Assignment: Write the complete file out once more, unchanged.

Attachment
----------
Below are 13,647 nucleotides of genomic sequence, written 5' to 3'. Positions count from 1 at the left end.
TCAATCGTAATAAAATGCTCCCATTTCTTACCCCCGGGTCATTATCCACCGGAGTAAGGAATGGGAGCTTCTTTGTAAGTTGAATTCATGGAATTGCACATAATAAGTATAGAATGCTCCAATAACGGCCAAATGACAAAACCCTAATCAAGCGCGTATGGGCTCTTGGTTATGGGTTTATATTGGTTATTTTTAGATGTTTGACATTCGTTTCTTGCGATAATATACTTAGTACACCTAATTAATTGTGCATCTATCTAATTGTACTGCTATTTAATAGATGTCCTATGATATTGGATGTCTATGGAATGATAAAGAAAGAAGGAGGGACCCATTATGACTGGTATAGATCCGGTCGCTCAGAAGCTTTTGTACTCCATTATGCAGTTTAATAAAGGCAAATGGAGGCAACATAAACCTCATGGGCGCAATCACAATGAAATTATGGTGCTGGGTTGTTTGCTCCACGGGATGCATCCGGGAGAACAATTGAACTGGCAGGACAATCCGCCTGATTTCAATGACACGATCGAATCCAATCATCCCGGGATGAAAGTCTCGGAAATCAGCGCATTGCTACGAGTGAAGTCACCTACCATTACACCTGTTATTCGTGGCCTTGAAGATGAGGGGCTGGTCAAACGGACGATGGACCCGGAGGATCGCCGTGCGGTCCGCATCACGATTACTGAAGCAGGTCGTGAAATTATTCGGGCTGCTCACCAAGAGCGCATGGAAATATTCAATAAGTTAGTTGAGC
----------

Below are 13,647 nucleotides of genomic sequence, written 5' to 3'. Positions count from 1 at the left end.
TCAATCGTAATAAAATGCTCCCATTTCTTACCCCCGGGTCATTATCCACCGGAGTAAGGAATGGGAGCTTCTTTGTAAGTTGAATTCATGGAATTGCACATAATAAGTATAGAATGCTCCAATAACGGCCAAATGACAAAACCCTAATCAAGCGCGTATGGGCTCTTGGTTATGGGTTTATATTGGTTATTTTTAGATGTTTGACATTCGTTTCTTGCGATAATATACTTAGTACACCTAATTAATTGTGCATCTATCTAATTGTACTGCTATTTAATAGATGTCCTATGATATTGGATGTCTATGGAATGATAAAGAAAGAAGGAGGGACCCATTATGACTGGTATAGATCCGGTCGCTCAGAAGCTTTTGTACTCCATTATGCAGTTTAATAAAGGCAAATGGAGGCAACATAAACCTCATGGGCGCAATCACAATGAAATTATGGTGCTGGGTTGTTTGCTCCACGGGATGCATCCGGGAGAACAATTGAACTGGCAGGACAATCCGCCTGATTTCAATGACACGATCGAATCCAATCATCCCGGGATGAAAGTCTCGGAAATCAGCGCATTGCTACGAGTGAAGTCACCTACCATTACACCTGTTATTCGTGGCCTTGAAGATGAGGGGCTGGTCAAACGGACGATGGACCCGGAGGATCGCCGTGCGGTCCGCATCACGATTACTGAAGCAGGTCGTGAAATTATTCGGGCTGCTCACCAAGAGCGCATGGAAATATTCAATAAGTTAGTTGAGC